Road less traveled

The time I found for painting today was mostly spent on cleaning up details and improving work that I’d already established, including an alteration to the grass growing over the bottom of the Traveler’s leg, which was a little too much, some more care for the celtic interlace on the dagger, touchup of the jacket on his right side where the new hem now is the correct colour and has a little dark texture too. I also put a layer of white around the outside of the dandelions, which only need a few little pure white lines to finish them off.

The roses on the right have had their first layer of green over the grey; a mixture of greens, yellow, raw sienna and iron oxide red in varying degrees. I’m enjoying a peculiar relationship with Terre Verte, a very transparent green that I can’t decide to love or hate. It works really well over a grey for the grass, but it’s so absurdly transparent that I dislike it just for being such a thorough wimp of a pigment. I want it to be more muscular.

I’m enjoying all the references that I’m finding in the painting to pilgrimage: this narrow path is the road less traveled, that’s rocky and difficult, not wide and easy; the Monkey King travels to India in search of enlightenment; the Tarot Fool steps out on his journey at the beginning of the deck.

My easel is back in business, with a rebuilt sled and a pair of much stronger pulleys to support the work. Everything has been re-enforced, glued and repaired. I think BEST (the company name) easels should take a look at it to see how to improve their equipment a little.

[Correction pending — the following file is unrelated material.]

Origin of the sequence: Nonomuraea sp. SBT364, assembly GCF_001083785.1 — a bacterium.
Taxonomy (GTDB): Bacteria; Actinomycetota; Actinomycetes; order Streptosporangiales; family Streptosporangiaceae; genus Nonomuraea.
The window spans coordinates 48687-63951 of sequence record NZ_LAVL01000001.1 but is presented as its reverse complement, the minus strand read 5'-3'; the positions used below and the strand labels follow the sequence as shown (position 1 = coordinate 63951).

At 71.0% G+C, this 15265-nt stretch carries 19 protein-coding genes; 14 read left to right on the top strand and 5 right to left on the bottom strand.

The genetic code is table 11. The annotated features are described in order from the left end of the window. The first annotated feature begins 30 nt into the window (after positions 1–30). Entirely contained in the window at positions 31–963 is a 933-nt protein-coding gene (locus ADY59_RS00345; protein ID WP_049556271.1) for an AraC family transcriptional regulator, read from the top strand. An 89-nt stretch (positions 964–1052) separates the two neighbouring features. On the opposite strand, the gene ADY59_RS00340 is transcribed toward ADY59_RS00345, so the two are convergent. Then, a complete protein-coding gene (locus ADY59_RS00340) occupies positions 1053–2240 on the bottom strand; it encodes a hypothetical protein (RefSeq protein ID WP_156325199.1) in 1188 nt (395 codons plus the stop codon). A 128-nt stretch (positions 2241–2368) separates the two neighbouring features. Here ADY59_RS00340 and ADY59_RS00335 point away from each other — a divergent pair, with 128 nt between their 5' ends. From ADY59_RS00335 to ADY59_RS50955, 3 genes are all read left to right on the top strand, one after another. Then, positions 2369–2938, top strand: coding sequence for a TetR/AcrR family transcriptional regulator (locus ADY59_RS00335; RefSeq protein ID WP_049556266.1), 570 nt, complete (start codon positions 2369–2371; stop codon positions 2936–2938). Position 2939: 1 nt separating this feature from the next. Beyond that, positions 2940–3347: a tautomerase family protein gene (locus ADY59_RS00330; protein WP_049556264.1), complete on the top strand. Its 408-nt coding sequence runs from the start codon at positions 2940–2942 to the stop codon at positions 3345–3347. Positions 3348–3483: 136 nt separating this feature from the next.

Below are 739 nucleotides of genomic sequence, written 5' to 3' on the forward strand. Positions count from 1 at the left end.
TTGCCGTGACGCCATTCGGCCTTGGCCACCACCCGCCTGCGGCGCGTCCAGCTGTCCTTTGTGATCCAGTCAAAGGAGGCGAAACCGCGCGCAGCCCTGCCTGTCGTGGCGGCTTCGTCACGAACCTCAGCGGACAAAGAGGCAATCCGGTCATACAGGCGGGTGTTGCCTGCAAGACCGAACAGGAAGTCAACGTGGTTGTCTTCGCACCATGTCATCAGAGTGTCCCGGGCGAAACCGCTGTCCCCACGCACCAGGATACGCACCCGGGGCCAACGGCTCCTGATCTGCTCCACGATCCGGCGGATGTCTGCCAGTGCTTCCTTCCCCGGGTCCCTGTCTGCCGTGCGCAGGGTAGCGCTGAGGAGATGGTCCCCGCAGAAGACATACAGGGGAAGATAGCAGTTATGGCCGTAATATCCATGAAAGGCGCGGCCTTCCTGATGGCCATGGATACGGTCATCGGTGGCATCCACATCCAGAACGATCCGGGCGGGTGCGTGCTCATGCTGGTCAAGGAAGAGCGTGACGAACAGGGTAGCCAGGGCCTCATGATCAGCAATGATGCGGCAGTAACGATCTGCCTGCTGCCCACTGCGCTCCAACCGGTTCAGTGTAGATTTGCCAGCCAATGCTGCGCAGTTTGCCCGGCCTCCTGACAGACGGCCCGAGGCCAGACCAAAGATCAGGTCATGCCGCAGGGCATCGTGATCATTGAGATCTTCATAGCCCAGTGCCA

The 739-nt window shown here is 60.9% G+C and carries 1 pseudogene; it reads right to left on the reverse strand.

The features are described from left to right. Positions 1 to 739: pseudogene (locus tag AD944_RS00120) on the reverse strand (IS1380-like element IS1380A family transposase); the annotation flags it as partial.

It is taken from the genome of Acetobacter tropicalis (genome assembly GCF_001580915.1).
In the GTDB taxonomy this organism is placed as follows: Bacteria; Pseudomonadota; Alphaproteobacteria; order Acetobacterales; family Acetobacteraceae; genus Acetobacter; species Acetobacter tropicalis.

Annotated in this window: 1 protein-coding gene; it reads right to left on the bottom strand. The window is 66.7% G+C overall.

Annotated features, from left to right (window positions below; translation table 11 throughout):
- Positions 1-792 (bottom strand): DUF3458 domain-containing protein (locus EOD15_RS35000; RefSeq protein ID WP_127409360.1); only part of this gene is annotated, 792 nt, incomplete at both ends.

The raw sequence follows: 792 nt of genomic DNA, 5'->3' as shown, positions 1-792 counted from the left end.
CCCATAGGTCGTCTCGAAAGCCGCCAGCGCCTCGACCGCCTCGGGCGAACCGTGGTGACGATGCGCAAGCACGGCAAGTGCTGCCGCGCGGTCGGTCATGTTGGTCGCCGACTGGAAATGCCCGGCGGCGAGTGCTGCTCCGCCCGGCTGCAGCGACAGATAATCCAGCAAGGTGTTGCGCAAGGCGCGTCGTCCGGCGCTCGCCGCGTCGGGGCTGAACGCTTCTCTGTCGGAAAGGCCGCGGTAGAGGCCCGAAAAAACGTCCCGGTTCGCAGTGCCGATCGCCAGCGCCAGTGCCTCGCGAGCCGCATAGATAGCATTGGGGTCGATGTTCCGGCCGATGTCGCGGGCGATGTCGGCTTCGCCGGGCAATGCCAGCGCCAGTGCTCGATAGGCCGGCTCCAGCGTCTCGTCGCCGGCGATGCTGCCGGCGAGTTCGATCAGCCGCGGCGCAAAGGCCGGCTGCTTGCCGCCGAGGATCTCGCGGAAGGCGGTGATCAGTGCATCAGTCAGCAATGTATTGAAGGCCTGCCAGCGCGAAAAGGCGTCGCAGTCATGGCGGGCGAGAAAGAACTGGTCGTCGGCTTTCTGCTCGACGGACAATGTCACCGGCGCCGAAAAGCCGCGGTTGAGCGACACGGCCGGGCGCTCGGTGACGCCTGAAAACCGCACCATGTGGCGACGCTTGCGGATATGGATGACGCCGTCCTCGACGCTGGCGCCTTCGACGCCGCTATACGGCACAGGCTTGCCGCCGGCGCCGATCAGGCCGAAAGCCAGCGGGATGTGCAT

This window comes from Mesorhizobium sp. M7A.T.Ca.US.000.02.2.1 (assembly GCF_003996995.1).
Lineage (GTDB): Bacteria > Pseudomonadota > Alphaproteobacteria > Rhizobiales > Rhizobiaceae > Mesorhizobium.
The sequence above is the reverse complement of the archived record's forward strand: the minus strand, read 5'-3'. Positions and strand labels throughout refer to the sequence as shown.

Classes resumed this morning – it’s good to have my students back in the studio. I thoroughly enjoy introductory classes – it’s incredibly satisfying to find students who have no training, yet discover that they love making paintings or designing sculptures, or drawing.

I’m thinking more about how to proceed with the Angel of Death once this piece is complete. I’d like to include roses and moths in it, perhaps the roses will be mingled with the skulls on the ground while moths flutter in the air around the exultant skeleton. I’m only imagining the future at this point – soon I’ll have to commit.

About pearce

Michael Pearce is an artist, writer, and professor of art. He is the author of "Art in the Age of Emergence."
This entry was posted in Angel, Life, Making work, Tarot-related paintings, The Traveler. Bookmark the permalink.

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